This is the start of a project I’m hoping to work on throughout the year. Five years ago I went off travelling with the hope of learning more about differing cuisines in Europe, and elsewhere. That never happened. Partly as I started the trip out of season, with practically all of the interesting restaurants closed until further notice. That, and with a distinct lack of Wi-Fi in Southern Europe meant it was almost impossible to research the subject whilst there. As the only, at times unreliable, information readily available was through tourist offices – when they spoke English, as most of them did. Not all of them, believe me. Unfortunately, both my Spanish and French are appalling – don’t understand a word in any other tense than the present! Quite honestly, it wasn’t until I hit Central and Eastern Europe that food, and Wi-Fi, actually became a lot more frequent and food more interesting. In that it was possible to eat local cuisine very easily without having to frequent restaurants all the time – something I’m loath to do unless it’s possible to sit outside and people watch. That way it’s always less lonely!
Anyway, the journey itself, from a food point of view, was incredibly dull, most of the time. There’s bad food everywhere. And fast food. Equally as bad. Bocadillos in Spain, crêpes in Southern France and rubbish pasta in Italy! Although, I loved a slice or two of takeaway thin crust pizza. Including when I popped over to Venice for the afternoon. Finding somewhere from the hoards to nibble was the problem. Yes, I nibble my food! Especially in public as I’m not an absolute pig – I just look like one. So! I’m starting off with Spain, a country I happen to like and know almost as well as the UK – if it’s possible to know a country, that is. Oh, and I happen to like it a lot more than the UK, if I’m honest! When I very recently Googled Spanish soup this Hazelnut Soup, or Sopa de Avellanas, was one of the first to appear. And for me it positively leapt from the page. Even though I’ve been all over Spain, apart from Asturias and Galicia, I’ve never heard of this, as it turns out, incredibly delightful soup. Hah, possibly a fluke? Let’s see what the next country on my list has to offer!
Hazelnut Soup or Sopa de Avellanas, with pan-fried leeks
PREP: up to 30 mins ~ COOK: about 45 mins ~ READY IN: 1 hour
ADDITIONAL EQUIPMENT NEEDED: soup blender/liquidiser or handheld stick blender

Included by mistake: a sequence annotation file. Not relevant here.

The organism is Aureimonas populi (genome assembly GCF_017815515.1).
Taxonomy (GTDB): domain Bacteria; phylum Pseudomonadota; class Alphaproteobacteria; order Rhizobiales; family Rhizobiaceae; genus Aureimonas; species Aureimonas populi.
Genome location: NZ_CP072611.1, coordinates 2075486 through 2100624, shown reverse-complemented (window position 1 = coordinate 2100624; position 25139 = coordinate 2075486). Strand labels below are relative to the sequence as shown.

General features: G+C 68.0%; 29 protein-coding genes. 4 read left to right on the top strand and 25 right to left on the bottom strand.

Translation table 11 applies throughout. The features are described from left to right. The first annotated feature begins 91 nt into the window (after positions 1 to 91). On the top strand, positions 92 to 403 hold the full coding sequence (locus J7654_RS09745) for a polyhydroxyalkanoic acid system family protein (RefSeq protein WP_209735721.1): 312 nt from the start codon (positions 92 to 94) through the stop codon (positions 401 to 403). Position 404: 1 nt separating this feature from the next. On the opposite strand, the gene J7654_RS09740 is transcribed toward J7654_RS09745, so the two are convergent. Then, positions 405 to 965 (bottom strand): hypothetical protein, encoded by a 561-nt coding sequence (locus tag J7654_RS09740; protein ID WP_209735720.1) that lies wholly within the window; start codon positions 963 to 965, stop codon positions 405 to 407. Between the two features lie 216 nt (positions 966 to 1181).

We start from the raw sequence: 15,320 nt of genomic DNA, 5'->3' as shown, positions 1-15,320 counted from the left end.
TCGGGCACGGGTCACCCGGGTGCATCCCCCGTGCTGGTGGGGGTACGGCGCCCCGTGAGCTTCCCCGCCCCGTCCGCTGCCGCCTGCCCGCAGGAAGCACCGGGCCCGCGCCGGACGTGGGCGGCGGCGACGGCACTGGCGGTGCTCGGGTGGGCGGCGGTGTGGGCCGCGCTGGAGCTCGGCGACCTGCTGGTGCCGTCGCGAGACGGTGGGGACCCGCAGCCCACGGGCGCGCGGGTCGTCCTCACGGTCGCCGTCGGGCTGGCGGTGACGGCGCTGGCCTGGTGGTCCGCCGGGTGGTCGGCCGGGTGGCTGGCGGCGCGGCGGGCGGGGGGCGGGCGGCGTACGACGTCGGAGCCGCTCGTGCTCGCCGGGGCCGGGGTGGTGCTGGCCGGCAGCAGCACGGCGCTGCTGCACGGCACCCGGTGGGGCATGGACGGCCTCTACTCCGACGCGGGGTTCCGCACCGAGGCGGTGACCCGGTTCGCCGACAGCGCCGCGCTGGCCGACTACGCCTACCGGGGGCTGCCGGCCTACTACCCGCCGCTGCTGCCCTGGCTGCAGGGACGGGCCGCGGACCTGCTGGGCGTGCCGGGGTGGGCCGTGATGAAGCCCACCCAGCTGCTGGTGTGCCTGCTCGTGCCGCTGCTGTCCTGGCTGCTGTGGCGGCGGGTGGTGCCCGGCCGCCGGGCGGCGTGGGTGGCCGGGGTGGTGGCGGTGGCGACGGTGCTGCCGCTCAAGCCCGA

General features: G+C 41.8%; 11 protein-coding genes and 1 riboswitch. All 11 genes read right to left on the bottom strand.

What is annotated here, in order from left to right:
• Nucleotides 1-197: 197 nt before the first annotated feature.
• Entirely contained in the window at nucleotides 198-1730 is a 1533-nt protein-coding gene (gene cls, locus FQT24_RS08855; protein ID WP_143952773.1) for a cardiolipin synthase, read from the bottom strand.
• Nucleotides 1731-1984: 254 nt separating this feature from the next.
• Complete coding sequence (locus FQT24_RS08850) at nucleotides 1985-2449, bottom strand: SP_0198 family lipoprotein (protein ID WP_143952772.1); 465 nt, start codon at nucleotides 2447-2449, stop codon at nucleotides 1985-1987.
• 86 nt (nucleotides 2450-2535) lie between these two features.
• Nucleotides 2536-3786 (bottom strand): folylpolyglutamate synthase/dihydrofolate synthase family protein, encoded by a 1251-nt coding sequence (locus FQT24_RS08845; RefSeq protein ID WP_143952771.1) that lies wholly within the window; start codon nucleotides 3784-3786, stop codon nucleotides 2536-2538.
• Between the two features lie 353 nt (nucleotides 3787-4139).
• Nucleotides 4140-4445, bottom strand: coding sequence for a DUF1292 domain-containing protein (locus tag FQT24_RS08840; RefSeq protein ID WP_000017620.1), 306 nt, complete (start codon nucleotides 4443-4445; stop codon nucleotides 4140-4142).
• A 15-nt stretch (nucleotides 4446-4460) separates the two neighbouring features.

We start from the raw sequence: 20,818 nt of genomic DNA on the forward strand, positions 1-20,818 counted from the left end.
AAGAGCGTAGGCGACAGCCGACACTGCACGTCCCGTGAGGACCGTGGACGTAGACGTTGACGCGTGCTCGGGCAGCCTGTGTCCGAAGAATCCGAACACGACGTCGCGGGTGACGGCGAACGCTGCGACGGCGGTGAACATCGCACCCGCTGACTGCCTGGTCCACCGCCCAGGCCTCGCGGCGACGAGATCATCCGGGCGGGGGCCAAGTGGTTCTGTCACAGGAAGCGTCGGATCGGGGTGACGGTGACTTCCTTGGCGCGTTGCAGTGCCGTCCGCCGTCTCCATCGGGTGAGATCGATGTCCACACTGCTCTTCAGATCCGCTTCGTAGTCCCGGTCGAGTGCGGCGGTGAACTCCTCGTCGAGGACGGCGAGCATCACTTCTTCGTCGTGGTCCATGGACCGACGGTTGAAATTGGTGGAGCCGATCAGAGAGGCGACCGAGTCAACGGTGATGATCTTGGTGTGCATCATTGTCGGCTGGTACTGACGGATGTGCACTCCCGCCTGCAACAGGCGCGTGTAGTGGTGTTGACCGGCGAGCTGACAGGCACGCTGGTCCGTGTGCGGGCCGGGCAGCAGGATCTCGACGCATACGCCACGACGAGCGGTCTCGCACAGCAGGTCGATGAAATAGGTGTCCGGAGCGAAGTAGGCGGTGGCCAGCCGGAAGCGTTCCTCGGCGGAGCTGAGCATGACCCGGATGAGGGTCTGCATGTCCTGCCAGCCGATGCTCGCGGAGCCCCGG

For the stock:
- ½ x leek, white and both pale and dark greens, sliced lengthways to near its root end and thoroughly rinsed
- 1 x smallish carrot, peeled, trimmed and chopped in half
- 1 x broccoli stalk, well trimmed all over and split in half lengthways
- 1 x dried bay leaf, split
- 5 x whole black peppercorns
- scant ¼ x teaspoon red pepper flakes
- 500ml (16.91 fl oz) x cold water
- 1 x organic vegetable stock cube
For the soup:
- 230g (8.113 oz) x leeks, white and pale green only, sliced crossways and thoroughly rinsed
- up to 80g (2.822 oz) x whole hazelnuts, roasted and ground (it may not be necessary to use all of the hazelnuts, add less and then add more to personal taste)
- seasoning, both freshly ground sea salt (only if necessary) and ground black pepper
- single/light cream, to personal taste
Measurements within brackets above are approximate only.
- Add all of the stock ingredients to a large saucepan with lid and put on electric heat No 4 out of 6. Bring to a boil, reduce heat to No 2 and simmer for up to 30 minutes. Take off heat, strain through a metal sieve into a suitable bowl, grab a metal serving spoon and smash the vegetables to retain as much of their nutrients and juice as possible. Return the strained stock, pouring it through a fine wire metal sieve if necessary, to the saucepan.
- in the meantime, put a heavy-based saucepan on heat No 3. When pan is hot add a good glug of oil, enough to cover its base, and add the leeks. Clamp on a lid for the first 15 minutes, stir through and reduce heat to No 2 if necessary. It’s not about caramelising the leeks at this stage. It’s getting them beautifully soft and slightly sticky at the same time. When fully soft take off heat.
- Scatter the hazelnuts on to a baking tray and place in a cold oven on the middle shelf. Switch the oven on to 180°C or 356°F. Set the timer for 10 minutes, and when oven has preheated switch off. Grab the baking tray and check the hazelnuts. If they’re not fully roasted, and they should be a pale golden colour, place them back in the oven for up to 10 minutes more with the oven off and the door closed. Do keep and eye on them at this stage as they can and will scorch. Take them our when ready, allow to cool sufficiently before removing their dark skins. Which should peel off easily. Any that don’t can be keep aside for garnish. The rest need to be ground.
- 5 or 10 minutes before serving add some of the ground hazelnuts to the blended soup base. On heat No 3 allow a couple of minutes for all of the flavours to reheat and infuse before tasting. At this stage do add any necessary seasoning and any extra ground hazelnuts. Thin the soup to the consistency needed with single/light cream and serve hot.
- Pour the strained stock and add some of the leeks to a soup blender when cool enough to do so. Blend until smooth. Taste, if possible, for any needed seasoning and for extra leeks to be added. If that’s the case blend again until smooth.
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